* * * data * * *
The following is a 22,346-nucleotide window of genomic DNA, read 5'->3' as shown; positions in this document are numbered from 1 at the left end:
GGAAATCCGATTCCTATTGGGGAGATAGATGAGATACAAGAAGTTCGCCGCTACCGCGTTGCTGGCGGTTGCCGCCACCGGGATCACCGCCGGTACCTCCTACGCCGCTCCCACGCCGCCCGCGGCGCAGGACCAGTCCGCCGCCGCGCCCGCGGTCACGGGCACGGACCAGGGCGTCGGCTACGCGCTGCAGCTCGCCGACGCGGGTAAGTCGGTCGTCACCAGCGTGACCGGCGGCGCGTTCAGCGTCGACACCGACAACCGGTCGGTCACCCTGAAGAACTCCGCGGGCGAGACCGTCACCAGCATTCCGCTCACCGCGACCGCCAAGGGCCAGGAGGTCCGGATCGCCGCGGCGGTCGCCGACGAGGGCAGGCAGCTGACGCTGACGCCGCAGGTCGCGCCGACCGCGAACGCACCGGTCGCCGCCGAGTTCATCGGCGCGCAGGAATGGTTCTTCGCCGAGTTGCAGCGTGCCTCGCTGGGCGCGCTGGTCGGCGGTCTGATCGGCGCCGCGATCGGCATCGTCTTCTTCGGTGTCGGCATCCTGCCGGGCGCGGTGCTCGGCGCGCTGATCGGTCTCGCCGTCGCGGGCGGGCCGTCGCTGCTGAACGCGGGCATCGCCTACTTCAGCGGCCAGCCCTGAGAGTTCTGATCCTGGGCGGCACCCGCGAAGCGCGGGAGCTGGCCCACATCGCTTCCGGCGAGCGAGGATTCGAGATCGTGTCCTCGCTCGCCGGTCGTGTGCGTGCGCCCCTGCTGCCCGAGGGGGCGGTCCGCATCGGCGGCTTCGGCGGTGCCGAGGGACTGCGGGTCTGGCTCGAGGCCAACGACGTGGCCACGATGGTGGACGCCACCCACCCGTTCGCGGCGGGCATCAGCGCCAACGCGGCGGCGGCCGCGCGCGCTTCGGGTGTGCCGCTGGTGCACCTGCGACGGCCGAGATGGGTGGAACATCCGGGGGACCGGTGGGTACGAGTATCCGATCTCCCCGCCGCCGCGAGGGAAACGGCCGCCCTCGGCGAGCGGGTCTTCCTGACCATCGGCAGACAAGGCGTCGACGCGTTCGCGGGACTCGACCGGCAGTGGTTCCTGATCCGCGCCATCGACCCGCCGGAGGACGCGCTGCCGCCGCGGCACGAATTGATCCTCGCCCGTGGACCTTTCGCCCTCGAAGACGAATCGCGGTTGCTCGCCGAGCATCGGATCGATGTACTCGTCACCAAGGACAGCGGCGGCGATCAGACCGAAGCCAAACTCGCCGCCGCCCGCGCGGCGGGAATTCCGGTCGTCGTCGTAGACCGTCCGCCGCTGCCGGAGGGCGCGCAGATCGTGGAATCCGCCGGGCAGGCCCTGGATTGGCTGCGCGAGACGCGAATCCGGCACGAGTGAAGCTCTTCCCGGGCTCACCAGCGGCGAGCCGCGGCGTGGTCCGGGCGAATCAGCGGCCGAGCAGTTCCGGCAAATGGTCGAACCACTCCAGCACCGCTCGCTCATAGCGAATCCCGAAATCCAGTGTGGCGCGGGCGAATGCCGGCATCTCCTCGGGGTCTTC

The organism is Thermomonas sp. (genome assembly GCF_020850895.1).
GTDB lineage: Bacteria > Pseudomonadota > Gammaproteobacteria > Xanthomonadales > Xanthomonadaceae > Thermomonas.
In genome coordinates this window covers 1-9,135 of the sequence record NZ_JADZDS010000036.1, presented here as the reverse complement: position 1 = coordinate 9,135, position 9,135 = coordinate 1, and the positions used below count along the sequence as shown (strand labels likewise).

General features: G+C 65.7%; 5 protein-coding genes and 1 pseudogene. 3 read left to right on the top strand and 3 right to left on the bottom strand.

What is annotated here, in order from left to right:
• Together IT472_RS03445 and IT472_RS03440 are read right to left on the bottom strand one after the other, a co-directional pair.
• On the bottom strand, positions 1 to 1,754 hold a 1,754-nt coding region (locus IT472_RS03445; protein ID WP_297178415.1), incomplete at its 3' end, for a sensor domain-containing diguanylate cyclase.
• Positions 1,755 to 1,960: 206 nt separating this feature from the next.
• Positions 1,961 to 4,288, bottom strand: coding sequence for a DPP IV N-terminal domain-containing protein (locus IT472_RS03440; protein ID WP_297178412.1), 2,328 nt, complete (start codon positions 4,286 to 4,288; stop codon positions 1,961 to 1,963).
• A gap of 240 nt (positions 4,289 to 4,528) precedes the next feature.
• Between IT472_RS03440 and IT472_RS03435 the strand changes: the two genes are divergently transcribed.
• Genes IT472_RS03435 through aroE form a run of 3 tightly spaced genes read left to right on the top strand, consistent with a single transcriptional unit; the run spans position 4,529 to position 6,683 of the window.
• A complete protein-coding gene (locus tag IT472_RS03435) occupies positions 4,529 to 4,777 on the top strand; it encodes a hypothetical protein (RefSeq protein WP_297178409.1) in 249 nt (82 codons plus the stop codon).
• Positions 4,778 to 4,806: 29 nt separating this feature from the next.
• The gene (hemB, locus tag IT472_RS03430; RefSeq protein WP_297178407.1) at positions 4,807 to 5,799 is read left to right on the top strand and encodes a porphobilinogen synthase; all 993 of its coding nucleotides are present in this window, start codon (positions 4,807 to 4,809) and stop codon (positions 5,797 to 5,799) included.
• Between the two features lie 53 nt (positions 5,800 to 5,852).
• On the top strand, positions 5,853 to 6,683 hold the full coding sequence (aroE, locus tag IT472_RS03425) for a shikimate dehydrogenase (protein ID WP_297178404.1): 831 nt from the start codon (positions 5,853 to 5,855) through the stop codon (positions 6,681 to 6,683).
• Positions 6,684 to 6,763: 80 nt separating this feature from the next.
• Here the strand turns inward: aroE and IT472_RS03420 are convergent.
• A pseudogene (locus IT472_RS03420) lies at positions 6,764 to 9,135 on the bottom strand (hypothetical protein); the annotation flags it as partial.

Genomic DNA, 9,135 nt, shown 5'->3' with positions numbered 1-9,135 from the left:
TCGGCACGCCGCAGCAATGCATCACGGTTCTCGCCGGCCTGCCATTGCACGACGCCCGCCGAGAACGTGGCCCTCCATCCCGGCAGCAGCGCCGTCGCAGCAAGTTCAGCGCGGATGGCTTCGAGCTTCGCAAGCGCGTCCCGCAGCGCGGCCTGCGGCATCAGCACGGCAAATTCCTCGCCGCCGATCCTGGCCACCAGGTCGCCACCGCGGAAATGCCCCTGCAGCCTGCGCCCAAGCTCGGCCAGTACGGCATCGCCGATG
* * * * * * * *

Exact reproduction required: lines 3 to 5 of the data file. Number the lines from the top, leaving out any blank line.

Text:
The organism is Thermomonas sp. (genome assembly GCF_020850895.1).
GTDB lineage: Bacteria > Pseudomonadota > Gammaproteobacteria > Xanthomonadales > Xanthomonadaceae > Thermomonas.
In genome coordinates this window covers 1-9,135 of the sequence record NZ_JADZDS010000036.1, presented here as the reverse complement: position 1 = coordinate 9,135, position 9,135 = coordinate 1, and the positions used below count along the sequence as shown (strand labels likewise).